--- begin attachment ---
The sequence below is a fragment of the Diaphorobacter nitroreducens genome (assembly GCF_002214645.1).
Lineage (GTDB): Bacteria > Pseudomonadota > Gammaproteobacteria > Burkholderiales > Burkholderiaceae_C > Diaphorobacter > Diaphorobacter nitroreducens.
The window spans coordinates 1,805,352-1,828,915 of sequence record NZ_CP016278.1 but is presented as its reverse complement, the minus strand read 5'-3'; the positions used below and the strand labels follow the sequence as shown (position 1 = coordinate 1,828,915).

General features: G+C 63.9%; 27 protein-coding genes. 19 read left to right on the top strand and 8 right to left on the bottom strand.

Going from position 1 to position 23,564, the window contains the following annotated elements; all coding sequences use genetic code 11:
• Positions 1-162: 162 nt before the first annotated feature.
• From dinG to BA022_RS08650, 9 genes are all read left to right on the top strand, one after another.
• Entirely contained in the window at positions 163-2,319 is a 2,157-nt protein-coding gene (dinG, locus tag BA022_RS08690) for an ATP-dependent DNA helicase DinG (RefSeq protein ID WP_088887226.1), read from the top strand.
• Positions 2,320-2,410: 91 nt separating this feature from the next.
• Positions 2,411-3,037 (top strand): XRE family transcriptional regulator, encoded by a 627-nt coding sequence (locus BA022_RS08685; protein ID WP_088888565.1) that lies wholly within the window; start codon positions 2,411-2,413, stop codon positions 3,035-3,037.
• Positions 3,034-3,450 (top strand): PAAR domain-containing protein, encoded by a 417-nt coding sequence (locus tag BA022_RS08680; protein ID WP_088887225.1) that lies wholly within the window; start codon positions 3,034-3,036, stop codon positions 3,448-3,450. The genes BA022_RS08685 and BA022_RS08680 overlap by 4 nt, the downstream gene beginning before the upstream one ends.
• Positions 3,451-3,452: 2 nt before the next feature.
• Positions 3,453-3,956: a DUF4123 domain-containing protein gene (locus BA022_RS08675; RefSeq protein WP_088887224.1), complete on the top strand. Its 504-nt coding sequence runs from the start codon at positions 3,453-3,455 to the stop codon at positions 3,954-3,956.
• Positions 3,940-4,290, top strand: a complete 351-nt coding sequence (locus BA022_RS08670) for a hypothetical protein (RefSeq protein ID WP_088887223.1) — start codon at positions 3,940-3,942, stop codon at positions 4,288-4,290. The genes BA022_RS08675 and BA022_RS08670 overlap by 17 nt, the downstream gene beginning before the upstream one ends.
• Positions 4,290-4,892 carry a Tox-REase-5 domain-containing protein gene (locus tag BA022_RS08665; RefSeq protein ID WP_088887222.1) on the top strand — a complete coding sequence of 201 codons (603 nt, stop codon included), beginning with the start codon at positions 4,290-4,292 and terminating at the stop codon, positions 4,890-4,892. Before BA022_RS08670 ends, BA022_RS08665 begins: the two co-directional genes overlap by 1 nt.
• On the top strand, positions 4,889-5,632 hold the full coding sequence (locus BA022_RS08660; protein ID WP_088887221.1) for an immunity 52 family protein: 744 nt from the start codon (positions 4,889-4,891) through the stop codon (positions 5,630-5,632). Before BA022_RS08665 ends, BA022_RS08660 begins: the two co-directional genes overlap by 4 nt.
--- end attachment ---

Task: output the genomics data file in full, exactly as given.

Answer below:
The sequence below is a fragment of the Diaphorobacter nitroreducens genome (assembly GCF_002214645.1).
Lineage (GTDB): Bacteria > Pseudomonadota > Gammaproteobacteria > Burkholderiales > Burkholderiaceae_C > Diaphorobacter > Diaphorobacter nitroreducens.
The window spans coordinates 1,805,352-1,828,915 of sequence record NZ_CP016278.1 but is presented as its reverse complement, the minus strand read 5'-3'; the positions used below and the strand labels follow the sequence as shown (position 1 = coordinate 1,828,915).

General features: G+C 63.9%; 27 protein-coding genes. 19 read left to right on the top strand and 8 right to left on the bottom strand.

Going from position 1 to position 23,564, the window contains the following annotated elements; all coding sequences use genetic code 11:
• Positions 1-162: 162 nt before the first annotated feature.
• From dinG to BA022_RS08650, 9 genes are all read left to right on the top strand, one after another.
• Entirely contained in the window at positions 163-2,319 is a 2,157-nt protein-coding gene (dinG, locus tag BA022_RS08690) for an ATP-dependent DNA helicase DinG (RefSeq protein ID WP_088887226.1), read from the top strand.
• Positions 2,320-2,410: 91 nt separating this feature from the next.
• Positions 2,411-3,037 (top strand): XRE family transcriptional regulator, encoded by a 627-nt coding sequence (locus BA022_RS08685; protein ID WP_088888565.1) that lies wholly within the window; start codon positions 2,411-2,413, stop codon positions 3,035-3,037.
• Positions 3,034-3,450 (top strand): PAAR domain-containing protein, encoded by a 417-nt coding sequence (locus tag BA022_RS08680; protein ID WP_088887225.1) that lies wholly within the window; start codon positions 3,034-3,036, stop codon positions 3,448-3,450. The genes BA022_RS08685 and BA022_RS08680 overlap by 4 nt, the downstream gene beginning before the upstream one ends.
• Positions 3,451-3,452: 2 nt before the next feature.
• Positions 3,453-3,956: a DUF4123 domain-containing protein gene (locus BA022_RS08675; RefSeq protein WP_088887224.1), complete on the top strand. Its 504-nt coding sequence runs from the start codon at positions 3,453-3,455 to the stop codon at positions 3,954-3,956.
• Positions 3,940-4,290, top strand: a complete 351-nt coding sequence (locus BA022_RS08670) for a hypothetical protein (RefSeq protein ID WP_088887223.1) — start codon at positions 3,940-3,942, stop codon at positions 4,288-4,290. The genes BA022_RS08675 and BA022_RS08670 overlap by 17 nt, the downstream gene beginning before the upstream one ends.
• Positions 4,290-4,892 carry a Tox-REase-5 domain-containing protein gene (locus tag BA022_RS08665; RefSeq protein ID WP_088887222.1) on the top strand — a complete coding sequence of 201 codons (603 nt, stop codon included), beginning with the start codon at positions 4,290-4,292 and terminating at the stop codon, positions 4,890-4,892. Before BA022_RS08670 ends, BA022_RS08665 begins: the two co-directional genes overlap by 1 nt.
• On the top strand, positions 4,889-5,632 hold the full coding sequence (locus BA022_RS08660; protein ID WP_088887221.1) for an immunity 52 family protein: 744 nt from the start codon (positions 4,889-4,891) through the stop codon (positions 5,630-5,632). Before BA022_RS08665 ends, BA022_RS08660 begins: the two co-directional genes overlap by 4 nt.